Big Week. Grupicon was released which is a web based app for easy SVG development. Frank Chimero discussed the some of the recent ‘big’ redesigns in details. Zac Holman chimed in about the therapy that fixing bugs can have on your motivation. Dave Rupert posted about the current state of responsive images and the Flickr team blogged about their was of producing a jank free site.
Grumpicon is a browser-based app. Just drag and drop your SVG files onto the browser window and it will return a downloadable zip that mirrors the output you’d get from the command-line tool.
Big ups to the Filament Group and Eric Ponto!
If you are in need of a great article to help you set up simple hosting with Amazon S3 this is it.
A front-end operations engineer is not a title you’ve likely come across, but hopefully one that you will. Such a person would need to be an expert at serving and hosting front-end resources. They’d need to be pros at Grunt (or something similar) and have strong opinions about modules. They would find the best ways to piece together the parts of a Web application, and they’d be pros at versioning, caching and deployment.
A front-end operations engineer would own external performance. They would be critical of new HTTP requests, and they would constantly be measuring file size and page-load time. They wouldn’t necessarily always worry about the number of times that a loop can run in a second — that’s still an application engineer’s job. They own everything past the functionality.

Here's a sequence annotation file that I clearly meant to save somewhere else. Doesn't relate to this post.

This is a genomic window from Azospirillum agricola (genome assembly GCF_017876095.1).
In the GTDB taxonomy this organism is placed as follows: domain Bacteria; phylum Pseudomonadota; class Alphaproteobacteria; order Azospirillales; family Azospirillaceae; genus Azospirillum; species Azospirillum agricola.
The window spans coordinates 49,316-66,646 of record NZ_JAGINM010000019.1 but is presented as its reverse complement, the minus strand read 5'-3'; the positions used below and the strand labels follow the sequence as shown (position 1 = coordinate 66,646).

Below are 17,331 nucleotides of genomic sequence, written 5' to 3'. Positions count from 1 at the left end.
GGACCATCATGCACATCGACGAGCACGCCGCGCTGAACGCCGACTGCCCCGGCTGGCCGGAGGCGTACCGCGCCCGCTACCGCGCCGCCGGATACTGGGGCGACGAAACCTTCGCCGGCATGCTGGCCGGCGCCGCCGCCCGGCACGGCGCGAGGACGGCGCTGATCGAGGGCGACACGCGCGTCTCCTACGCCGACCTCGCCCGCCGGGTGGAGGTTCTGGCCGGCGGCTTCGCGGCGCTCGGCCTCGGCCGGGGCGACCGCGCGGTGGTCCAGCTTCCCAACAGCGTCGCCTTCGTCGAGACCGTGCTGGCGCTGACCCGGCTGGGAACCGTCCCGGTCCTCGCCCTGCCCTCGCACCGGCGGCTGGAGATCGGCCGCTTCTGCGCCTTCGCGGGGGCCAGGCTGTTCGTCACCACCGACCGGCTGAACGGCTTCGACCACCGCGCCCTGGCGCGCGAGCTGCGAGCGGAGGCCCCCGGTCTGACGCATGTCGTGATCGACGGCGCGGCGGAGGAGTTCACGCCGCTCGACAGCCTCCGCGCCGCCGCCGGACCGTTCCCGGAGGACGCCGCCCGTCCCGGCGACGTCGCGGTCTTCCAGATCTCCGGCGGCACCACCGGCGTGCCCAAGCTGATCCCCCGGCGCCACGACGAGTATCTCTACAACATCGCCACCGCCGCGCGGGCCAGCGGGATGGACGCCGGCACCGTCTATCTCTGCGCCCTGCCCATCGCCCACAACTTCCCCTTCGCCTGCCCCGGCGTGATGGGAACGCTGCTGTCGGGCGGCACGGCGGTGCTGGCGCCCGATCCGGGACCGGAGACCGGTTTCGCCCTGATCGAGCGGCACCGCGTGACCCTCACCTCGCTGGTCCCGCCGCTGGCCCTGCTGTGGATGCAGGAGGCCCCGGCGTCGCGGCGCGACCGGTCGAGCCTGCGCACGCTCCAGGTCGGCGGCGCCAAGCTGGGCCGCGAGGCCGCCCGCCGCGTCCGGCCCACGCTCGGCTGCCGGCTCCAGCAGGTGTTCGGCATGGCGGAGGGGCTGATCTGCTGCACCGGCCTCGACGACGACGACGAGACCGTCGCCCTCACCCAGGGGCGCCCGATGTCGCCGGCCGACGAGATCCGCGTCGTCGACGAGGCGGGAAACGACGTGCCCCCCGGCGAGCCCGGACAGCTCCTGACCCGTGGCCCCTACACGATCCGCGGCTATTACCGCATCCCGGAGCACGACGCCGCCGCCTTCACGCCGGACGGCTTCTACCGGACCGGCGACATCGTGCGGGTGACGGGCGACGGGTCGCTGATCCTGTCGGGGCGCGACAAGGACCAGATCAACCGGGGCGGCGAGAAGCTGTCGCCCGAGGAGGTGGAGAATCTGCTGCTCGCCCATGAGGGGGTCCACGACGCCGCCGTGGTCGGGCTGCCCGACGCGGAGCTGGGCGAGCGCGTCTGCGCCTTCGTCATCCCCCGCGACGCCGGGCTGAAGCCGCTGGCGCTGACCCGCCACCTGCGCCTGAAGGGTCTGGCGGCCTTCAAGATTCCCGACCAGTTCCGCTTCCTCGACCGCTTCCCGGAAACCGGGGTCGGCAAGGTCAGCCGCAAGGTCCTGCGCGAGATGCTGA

One for the front-end developers out there. With more application logic being deferred to the client side, Alex Sexton makes the case that front-end developers should transition to front-end operation engineers; becoming “the bridge between an application’s intent and an application’s reality”.
A few months ago, I started to research build processes to help improve the pattern we currently follow at work. During my research I somehow ended up configuring Grunt and discovered the true awesomeness it has to offer. Unfortunately, so far I haven’t managed to integrate it into our workflow, but for my after-hours development, it has become an integral part of the way things roll.
The amount of content being added to the web every week is truly amazing. It still blows my mind. This week was big. Some of the highlights include the great Request Quest site by Jake Archibald. Tim Kadlec’s thoughts on why we need responsive images. Brad Frost’s Atomic Web Design article. Alex Sextons Smashing Magazine article and so much more. It was a big week to say the least. Enjoy!
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Another huge week! Included is a great piece by Stephanie Walter about the State of Responsive Web Design. Details about Opera Next running Blink. Chris Coyier provides a handy/reminder of the logic that can be user when constructing media queries. Brad Frost released his new creation, the Pattern Lab and the YUI Team open sourced a small set of responsive CSS modules called Pure. Enjoy.